A naked man lingers along a highway, a pair of young girls frolic by the ocean and flames rise up from dinner plates at a family meal. At once surreal and banal, these images float through the crowded living room that forms the centrepiece of Pipilotti Rist's lyrical 'Remake of the Weekend (French)', (1999), which recreates the apartment - from back garden to yoga room - of fictitious tenant Himalaya Goldstein. But although the installation revolves around the idea of the home, it turns it into something universal, multicultural and in a sense anonymous - part of the global village.
The installation is an expanded, reworked version of a show previously seen in Zurich, Berlin and Vienna. Rist's trembling voice - in English, German and French - permeates the space; international magazines and books - from British to Japanese - are piled on the floor; the shelves are full of 60s American kitsch; foil packages of Chinese noodles and chopsticks sit on a table. The show is permeated with a kind of hip, fashion-victim, Fiorucci-style aesthetic.
In a sense, the work is an exercise in narcissism - Goldstein is obviously meant to represent Rist, whose naked body and voice are omnipresent, and the videos, playing to the ubiquitous background music look like 'Rist's greatest hits'. Ever is Over All (1997) - in which a young woman, humming sweetly, joyfully swings a phallic-looking flower and smashes the windows of parked cars - plays in the garage; projected in the kitchen, on a clinical-looking set of oversize white cabinets, is Rist's sensual, slow-motion Regenfrau (I am called a Plant) (1998), which shows the artist, with her shocking-pink hair, lying naked on the rain-soaked earth.
The result is inventive, pleasing and poetic, but as insubstantial and quickly forgotten as an uneventful weekend. Paradoxically, the strength of Rist's work lies in its childlike playfulness and evocation of the fragile and short-lived - like her machine, for example, that produced giant, iridescent soap bubbles. This installation opens with a back garden which consists of a large mound of sand, suggesting sandcastles that can easily disintegrate and wash away. A makeshift tent, the kind a young boy might fashion from Indian blankets, tree branches and discarded bed sheets, implies a childlike and transient freedom and creativity.
Bathed in a warm, orange light, the living room is a jumble of flea-market paraphernalia, kitschy bric-a-brac and eclectic furniture. The colour evokes blood and infrared and make the invisible visible. Projected onto, inside and through the furniture - illuminating the label of a Scotch bottle on the bar, the side of a coffee table, a painting, a lampshade - are a dozen of Rist's video clips which look like luminous layers of diaphanous fabric floating around the space. Despite the intense material clutter, the room is as much a psychological space as a physical one. The videos' slow, uneven pacing is echoed in the rambling movements of the visitors. The unrelated fragments, combined with the random, informal arrangement of the furniture, inspire imaginative reverie.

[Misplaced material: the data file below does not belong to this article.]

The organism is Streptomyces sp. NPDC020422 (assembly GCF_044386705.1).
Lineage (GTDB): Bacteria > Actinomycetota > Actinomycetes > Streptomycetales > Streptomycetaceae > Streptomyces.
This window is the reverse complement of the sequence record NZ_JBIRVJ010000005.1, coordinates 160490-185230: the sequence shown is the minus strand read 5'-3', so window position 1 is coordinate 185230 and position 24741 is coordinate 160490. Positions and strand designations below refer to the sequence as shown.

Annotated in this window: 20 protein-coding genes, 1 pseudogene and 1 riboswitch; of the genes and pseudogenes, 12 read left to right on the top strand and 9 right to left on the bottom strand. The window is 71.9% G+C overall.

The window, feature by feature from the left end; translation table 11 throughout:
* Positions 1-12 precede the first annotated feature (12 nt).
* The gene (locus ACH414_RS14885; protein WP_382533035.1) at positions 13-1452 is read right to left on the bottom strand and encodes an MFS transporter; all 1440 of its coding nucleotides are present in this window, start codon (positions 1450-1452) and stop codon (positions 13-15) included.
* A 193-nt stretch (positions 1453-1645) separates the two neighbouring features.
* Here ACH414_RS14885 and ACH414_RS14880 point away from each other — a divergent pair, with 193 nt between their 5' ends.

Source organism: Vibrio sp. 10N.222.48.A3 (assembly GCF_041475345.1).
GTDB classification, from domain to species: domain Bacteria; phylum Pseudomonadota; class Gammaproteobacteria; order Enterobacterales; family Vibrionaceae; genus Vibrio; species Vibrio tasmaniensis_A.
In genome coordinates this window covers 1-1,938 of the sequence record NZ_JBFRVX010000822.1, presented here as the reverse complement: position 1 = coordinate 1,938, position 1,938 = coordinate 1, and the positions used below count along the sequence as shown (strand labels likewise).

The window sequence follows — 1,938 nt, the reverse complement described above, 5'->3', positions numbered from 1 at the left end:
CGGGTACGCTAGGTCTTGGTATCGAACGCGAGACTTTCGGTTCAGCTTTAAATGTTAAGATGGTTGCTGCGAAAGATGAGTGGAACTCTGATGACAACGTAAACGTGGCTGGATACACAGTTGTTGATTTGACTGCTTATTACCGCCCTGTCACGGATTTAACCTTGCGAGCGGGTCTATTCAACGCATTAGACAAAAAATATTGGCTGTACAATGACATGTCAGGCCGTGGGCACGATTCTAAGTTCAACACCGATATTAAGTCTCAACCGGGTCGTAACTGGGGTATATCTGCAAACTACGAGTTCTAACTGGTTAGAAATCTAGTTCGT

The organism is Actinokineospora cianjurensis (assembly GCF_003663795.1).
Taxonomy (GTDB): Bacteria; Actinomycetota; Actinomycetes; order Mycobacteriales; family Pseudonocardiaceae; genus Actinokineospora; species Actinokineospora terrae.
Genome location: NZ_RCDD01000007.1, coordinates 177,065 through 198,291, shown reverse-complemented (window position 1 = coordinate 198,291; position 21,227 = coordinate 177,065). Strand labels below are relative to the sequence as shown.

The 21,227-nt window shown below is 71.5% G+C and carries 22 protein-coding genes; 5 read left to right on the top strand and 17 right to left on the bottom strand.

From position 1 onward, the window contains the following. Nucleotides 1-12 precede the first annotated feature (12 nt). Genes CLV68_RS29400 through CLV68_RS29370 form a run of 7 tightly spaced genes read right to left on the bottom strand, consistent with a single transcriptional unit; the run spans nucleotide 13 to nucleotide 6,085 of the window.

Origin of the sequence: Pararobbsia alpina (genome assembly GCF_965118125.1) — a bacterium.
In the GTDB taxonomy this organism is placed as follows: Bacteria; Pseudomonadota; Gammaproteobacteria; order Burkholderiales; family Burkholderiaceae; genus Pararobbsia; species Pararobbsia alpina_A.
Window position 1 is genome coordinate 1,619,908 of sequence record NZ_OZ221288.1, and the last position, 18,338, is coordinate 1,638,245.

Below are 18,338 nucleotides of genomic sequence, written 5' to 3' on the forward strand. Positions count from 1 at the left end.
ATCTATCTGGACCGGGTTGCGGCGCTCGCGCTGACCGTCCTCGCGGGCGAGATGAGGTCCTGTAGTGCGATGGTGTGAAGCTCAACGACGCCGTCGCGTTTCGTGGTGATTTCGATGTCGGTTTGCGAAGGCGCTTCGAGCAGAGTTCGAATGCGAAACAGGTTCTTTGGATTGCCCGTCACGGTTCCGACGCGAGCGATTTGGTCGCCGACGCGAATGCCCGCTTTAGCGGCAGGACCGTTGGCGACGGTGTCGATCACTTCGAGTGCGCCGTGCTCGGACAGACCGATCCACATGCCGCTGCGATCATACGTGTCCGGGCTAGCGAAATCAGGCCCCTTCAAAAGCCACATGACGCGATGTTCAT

Rist uses video like a virtuoso, not ironically, not subversively, but exploiting the medium's most beautiful and expressive components. Certain shots are breathtaking. Sensual, luminous and drenched in lush, distorted colour, she gracefully intertwines figurative and abstract elements until they dance a kind of ballet.
While the living room is by far the richest and most complex part of 'Remake of the Weekend', the most convincing and moving area is that of the bedroom, Extremitaten (wiech, wiech) (Extremities, gentle, gentle) (1999). The darkened space is illuminated by a random constellation of lopped-off human organs - breasts, penises, ears, noses - which float by, one by one, like planets. They seem as fragile as chimeras, while Rist chants monotonously in the background 'You are a molecule... I am a mammal...You are nothing, the king of nothing'. The room is a place of sex and confronting taboos, but also makes palpable our desire and our imperfections. Rist's work is at its most powerful when she touches on human fragility, mixing joy with the bittersweet.